Top 10 Ways to Prevent Nail Biting


1
Seek Treatment
Nail biting could be a sign of OCD which may require professional help.
Nail biting could be a sign of OCD which may require professional help.
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If your nail biting is extreme -- meaning that you regularly bleed, have lost nails or have permanent damage due to your habit -- then it may be time to seek help. Onychophagia is actually part of a group of behaviors that fall under the diagnosis of obsessive-compulsive disorders (OCD). If you suspect that you may have OCD, consult a psychiatrist. He may suggest medication, therapy or a combination of both. Medications that may be prescribed include drugs that you've probably heard about, such as Paxil, Zoloft or Celexa.

Even if you don't have a diagnosis of OCD, you can still try behavioral treatments to curb your nail biting. This may includecognitive behavioral therapy, where you explore feelings and behaviors and seek new ways of behaving in order to change a particular feeling or unwanted habit. You might also try meditation, yoga, or exercise as a distraction from the urge to bite. And remember that what works for one person may not for the next, so be sure to try multiple strategies – or a combination of strategies – to help you kick the biting habit.

Finally, some nail biters have found relief through hypnosis. Typically, you'll be taught the patient cues so your subconscious mind can make your conscious mind aware of the habit. You'll also learn how to eliminate the compulsion to bite and how to relax more in general.

If you try one or more of these tips, you may look down one day to realize that you no longer have to be ashamed of your nails. For more on beauty and hygiene, check out the links below.

Related Articles

Sources

  • Acto Dermoto-Venereologica. "Onychophagia as a Spectrum of Obsessive-compulsive Disorder." (Feb 4, 2012) http://www.medicaljournals.se/acta/content/?doi=10.2340/00015555-0646&html=1
  • Almasi, Mary Rose. "Easy at-home nail care." Shape. Sept 2004. (Feb 4, 2012) http://findarticles.com/p/articles/mi_m0846/is_1_24/ai_n6168562/
  • Bazelon, Emily. "Bite Club." Slate Magazine. Feb 28, 2008. http://www.slate.com/id/2185363/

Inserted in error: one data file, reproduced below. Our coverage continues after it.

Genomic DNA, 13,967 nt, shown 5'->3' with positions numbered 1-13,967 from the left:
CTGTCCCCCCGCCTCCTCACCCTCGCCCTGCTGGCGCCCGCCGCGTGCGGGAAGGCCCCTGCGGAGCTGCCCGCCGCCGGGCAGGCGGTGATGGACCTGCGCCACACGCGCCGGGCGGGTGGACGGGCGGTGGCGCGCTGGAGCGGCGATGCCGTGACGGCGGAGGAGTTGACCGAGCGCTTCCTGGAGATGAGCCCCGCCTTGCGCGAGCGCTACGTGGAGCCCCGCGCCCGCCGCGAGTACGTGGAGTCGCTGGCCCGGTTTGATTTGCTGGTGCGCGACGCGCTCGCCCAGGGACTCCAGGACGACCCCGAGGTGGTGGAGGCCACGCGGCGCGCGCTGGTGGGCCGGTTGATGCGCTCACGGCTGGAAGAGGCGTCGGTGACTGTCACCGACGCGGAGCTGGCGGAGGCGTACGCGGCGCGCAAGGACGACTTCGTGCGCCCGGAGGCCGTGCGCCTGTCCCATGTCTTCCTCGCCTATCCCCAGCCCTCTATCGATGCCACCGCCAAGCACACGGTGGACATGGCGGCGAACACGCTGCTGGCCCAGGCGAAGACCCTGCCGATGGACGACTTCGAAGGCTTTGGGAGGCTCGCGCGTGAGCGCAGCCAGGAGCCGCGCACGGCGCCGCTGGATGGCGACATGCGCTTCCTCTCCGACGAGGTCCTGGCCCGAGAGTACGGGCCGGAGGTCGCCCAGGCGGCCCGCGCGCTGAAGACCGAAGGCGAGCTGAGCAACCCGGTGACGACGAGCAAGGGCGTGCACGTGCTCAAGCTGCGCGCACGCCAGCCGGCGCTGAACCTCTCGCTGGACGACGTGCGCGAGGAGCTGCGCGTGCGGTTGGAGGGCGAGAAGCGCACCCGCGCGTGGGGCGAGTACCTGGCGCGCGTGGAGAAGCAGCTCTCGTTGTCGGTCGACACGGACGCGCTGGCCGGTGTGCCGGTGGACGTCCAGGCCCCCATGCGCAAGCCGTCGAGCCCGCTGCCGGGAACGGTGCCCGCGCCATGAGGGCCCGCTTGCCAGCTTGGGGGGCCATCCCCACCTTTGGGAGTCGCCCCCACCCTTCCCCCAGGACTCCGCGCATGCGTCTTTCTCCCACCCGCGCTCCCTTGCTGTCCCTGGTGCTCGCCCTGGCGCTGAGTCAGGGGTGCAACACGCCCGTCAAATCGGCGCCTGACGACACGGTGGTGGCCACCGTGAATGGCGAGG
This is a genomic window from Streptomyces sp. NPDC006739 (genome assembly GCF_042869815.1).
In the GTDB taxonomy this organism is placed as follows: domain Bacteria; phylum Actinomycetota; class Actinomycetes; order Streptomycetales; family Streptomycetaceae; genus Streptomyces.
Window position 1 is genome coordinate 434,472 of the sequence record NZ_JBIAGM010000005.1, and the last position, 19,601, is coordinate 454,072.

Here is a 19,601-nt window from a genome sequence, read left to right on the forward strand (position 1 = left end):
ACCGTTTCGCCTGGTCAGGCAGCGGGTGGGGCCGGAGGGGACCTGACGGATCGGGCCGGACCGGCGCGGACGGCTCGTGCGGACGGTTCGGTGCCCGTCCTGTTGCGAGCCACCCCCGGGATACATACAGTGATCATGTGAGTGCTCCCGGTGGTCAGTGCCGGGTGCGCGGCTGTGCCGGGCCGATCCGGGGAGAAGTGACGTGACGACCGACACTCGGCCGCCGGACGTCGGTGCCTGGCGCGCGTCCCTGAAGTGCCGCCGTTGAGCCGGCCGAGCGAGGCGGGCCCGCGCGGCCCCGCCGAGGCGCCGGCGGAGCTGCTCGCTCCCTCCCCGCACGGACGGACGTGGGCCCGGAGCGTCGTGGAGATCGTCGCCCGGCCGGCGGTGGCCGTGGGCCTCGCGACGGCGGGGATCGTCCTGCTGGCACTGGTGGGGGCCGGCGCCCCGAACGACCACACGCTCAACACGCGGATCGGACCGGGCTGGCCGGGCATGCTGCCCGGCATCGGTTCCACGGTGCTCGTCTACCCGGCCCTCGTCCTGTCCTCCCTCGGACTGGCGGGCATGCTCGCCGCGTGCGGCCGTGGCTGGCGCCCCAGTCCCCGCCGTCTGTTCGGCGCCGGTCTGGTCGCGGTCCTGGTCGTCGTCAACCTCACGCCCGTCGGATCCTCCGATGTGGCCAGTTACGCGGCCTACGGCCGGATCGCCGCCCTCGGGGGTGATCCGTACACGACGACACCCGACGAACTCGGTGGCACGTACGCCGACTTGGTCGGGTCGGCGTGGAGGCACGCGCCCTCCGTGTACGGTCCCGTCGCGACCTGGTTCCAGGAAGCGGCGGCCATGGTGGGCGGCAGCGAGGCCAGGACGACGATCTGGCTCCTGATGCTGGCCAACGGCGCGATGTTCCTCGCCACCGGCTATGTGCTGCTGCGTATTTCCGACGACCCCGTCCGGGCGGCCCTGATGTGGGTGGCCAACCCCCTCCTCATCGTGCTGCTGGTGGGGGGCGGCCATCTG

• Brayden, Robert. "Nail Biting." CRS: Pediatric Advisor. Sept 7, 2006. (Feb 4, 2012) http://www.cpnonline.org/CRS/CRS/pa_nailbite_pep.htm
  • Clausen, Tanya. LCSW. Personal correspondence. Feb 2, 2012
  • Cooper, Anderson. "The agony of adult nail biting." CNN. Originally pub. in Details Magazine. Nov 2003. (Feb 4, 2012) http://www.cnn.com/2005/US/08/16/nails/index.html
  • Dermatology Times. "Nail Biting 911." March 2006.
  • Leung, Alexander K.C. and William Lane M. Robson. "Nailbiting." Clinical Pediatrics. Dec 1990. Volume 29. Issue 12. (Feb 4, 2012) http://cpj.sagepub.com/cgi/content/abstract/29/12/690
  • Mayo Clinic. "Can I harm my natural nails by wearing acrylic nails every day?" (Feb 4, 2012) http://www.mayoclinic.com/health/acrylic-nails/AN01261
  • Nails Guide. "Different Types of Fake Nails." (Feb 4, 2012) http://www.nails-guide.com/different-types-of-fake-nails/
  • Penzel, Fred. "Obsessive-Compulsive Disorders: A Complete Guide to Getting Well and Staying Well." Oxford University Press. Oct 19, 2000.
  • Thomson, L. "Hypnosis for habit disorders. Helping children help themselves." Advance for Nurse Practitioners. July 2002. Volume 10. Issue 7. (Feb 4, 2012) http://www.ncbi.nlm.nih.gov/pubmed/12420554
  • WebMD. "Nail-Biting." (Accessed Feb 4, 2012) http://www.webmd.com/anxiety-panic/tc/nail-biting-topic-overview

Woods, DW and RG Miltenburger. "Habit reversal: a review of applications and variations." Journal of Behavioral Therapy and Experimental Psychiatry. June 1995. Volume 26. Issue 2. (Feb 4, 2012) http://www.ncbi.nlm.nih.gov/pubmed/7593685

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